1842 ENGLISH POETRY 1579-1830: SPENSER AND THE TRADITION

Robert Burns

Robert Story, in Love and Literature; being the Reminiscences, Literary Opinions, and Fugitive Pieces of a Poet in Humble Life (1842) 78-82.



"Excelling equally in the pathetic and the humorous; possessing descriptive powers which some have not hesitated to place with those of Shakspeare himself; now lashing the vice and superstition of his time with all the keenness of wit and all the bitterness of satire, and now singing of love and of beauty in numbers which have justly ranked him with the first of amatory poets; it was no wonder that the merits of the Ayrshire Bard should be instantly and generally appreciated. The fame of the unfortunate Fergusson, in his life-time, was scarcely known beyond the precincts of the northern capital; that even of Ramsay had but partially penetrated the country south of the Tweed; but the genius of their mighty successor commanded a wider field. In spite of the disadvantages of his station, and of the language he wrote in, he made the world the theatre of his triumphs. From the palace to the cot, every breast responded to the chords be awakened. The peasant stared to find his own thoughts and feelings expressed by a brother peasant. The learned praised, and the noble flattered him; his brows were encircled with the laurel wreath; but here terminated the homage. He was left to poverty — almost to want, and his fine independent spirit was broken. He fell, in truth, the victim of inexpiable neglect; while they whose duty it was to have patronised, basely represented him as the victim of his own irregularities!"

He spoke this with unusual warmth, and I expressed my concurrence in every word he uttered. He went on:—

"Yet it might admit of debate whether the misfortunes of this poet have not enhanced the interest we take in his productions. We sympathise with his plaintive moods the more readily, perhaps, and the more sincerely, because we know the sorrows he sings to have been more serious than 'poetic pains,' and to have had a deeper source than sentimental trickery. Nor might it be refining too much to assert, that his livelier pieces gain something from the force of contrast, just as a bright patch of mountain greensward — already distinguished from the surrounding heath — will look yet brighter in a flash of evanescent sunshine. His death, too, which happened in the very flower of his age, while his mind was yet in all its vigour, may have contributed to produce the same effect. We image to ourselves additional triumphs which be might have achieved but for his premature dissolution; without admitting for a moment the possibility of his future efforts falling short of his preceding ones. Yet a supposition of this kind might be entertained without at all detracting from his great and original powers. He had projected an English drama, a species of writing the most difficult of any, and which his previous habits of composition must have rendered a task of peculiar difficulty to him. Verily, his Pegasus must have learned a very different pace, — or rather he must have exchanged his Northern shelty for an English war-horse; and it becomes a question whether he could have managed him with the same ease, or sat him with the same gracefulness.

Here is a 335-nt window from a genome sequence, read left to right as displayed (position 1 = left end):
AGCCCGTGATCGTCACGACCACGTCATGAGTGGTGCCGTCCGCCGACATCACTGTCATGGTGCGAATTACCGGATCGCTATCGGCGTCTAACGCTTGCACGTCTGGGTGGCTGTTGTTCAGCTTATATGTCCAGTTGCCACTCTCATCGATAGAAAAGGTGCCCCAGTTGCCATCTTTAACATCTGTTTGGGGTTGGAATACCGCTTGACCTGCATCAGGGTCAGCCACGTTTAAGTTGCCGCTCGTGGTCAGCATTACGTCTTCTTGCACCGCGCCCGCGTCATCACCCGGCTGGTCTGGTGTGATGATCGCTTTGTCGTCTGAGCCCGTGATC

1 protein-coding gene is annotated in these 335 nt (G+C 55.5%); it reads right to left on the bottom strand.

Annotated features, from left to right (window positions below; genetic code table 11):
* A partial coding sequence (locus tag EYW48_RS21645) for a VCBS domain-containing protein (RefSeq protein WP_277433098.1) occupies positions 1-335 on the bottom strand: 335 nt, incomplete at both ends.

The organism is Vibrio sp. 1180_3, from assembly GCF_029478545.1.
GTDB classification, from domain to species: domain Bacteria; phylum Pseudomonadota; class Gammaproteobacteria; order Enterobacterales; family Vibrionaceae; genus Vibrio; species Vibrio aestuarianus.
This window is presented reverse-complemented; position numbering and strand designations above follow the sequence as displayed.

"The writings of Burns I made my constant study, I was fortunate enough to see Currie's edition of them; and the detail of his life and character, as therein exhibited, endeared the man to my heart, and exalted even the poet to my imagination. Beauties were displayed to me in the latter, which the immaturity of my judgment had overlooked; and a hundred good qualities in the former, of which I had previously been ignorant. Hour after hour I used to pore over his life, his letters, and his poetry, and most devoutly did I breathe the wish that I might be like him in everything! With a vanity not unnatural at that period of life, I looked forward to a time when, after my death, some skilful and tender hand should carefully collect my own scattered performances; I figured to myself some young aspirer to poetic fame turning over my pages with feelings similar to those which accompanied my perusal of Burns; and with a high sense of the value of such feelings — which a mind so constituted, will know how to excuse or to sympathise with — I considered the silent worship of this imagined devotee, as a thing that would be worth having lived, written, and died for! 'Give me the fame of Burns,' I exclaimed, 'and welcome — thrice welcome all the storms that crushed, prematurely, the blossoms of his genius!'"